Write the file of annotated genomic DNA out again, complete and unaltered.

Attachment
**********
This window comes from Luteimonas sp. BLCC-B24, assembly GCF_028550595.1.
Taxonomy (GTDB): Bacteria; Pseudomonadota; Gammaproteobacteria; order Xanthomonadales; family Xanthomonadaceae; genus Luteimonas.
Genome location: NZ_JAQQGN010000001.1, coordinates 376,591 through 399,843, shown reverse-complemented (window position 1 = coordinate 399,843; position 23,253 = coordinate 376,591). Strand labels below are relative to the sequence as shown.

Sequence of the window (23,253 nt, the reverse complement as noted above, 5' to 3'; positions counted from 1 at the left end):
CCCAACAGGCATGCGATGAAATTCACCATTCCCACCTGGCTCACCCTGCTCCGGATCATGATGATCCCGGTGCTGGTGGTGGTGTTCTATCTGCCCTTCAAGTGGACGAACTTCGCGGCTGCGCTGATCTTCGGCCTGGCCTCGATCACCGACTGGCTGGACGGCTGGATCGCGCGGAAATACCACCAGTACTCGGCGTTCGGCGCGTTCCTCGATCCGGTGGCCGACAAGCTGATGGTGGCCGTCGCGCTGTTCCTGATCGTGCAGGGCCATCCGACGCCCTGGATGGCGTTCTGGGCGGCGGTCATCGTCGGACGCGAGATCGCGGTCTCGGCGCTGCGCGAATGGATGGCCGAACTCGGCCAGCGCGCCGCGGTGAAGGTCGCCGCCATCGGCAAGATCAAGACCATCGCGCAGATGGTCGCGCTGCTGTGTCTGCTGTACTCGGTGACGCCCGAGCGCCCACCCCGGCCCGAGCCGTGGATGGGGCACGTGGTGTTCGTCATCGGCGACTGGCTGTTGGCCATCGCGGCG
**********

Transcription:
This window comes from Luteimonas sp. BLCC-B24, assembly GCF_028550595.1.
Taxonomy (GTDB): Bacteria; Pseudomonadota; Gammaproteobacteria; order Xanthomonadales; family Xanthomonadaceae; genus Luteimonas.
Genome location: NZ_JAQQGN010000001.1, coordinates 376,591 through 399,843, shown reverse-complemented (window position 1 = coordinate 399,843; position 23,253 = coordinate 376,591). Strand labels below are relative to the sequence as shown.

Sequence of the window (23,253 nt, the reverse complement as noted above, 5' to 3'; positions counted from 1 at the left end):
CCCAACAGGCATGCGATGAAATTCACCATTCCCACCTGGCTCACCCTGCTCCGGATCATGATGATCCCGGTGCTGGTGGTGGTGTTCTATCTGCCCTTCAAGTGGACGAACTTCGCGGCTGCGCTGATCTTCGGCCTGGCCTCGATCACCGACTGGCTGGACGGCTGGATCGCGCGGAAATACCACCAGTACTCGGCGTTCGGCGCGTTCCTCGATCCGGTGGCCGACAAGCTGATGGTGGCCGTCGCGCTGTTCCTGATCGTGCAGGGCCATCCGACGCCCTGGATGGCGTTCTGGGCGGCGGTCATCGTCGGACGCGAGATCGCGGTCTCGGCGCTGCGCGAATGGATGGCCGAACTCGGCCAGCGCGCCGCGGTGAAGGTCGCCGCCATCGGCAAGATCAAGACCATCGCGCAGATGGTCGCGCTGCTGTGTCTGCTGTACTCGGTGACGCCCGAGCGCCCACCCCGGCCCGAGCCGTGGATGGGGCACGTGGTGTTCGTCATCGGCGACTGGCTGTTGGCCATCGCGGCG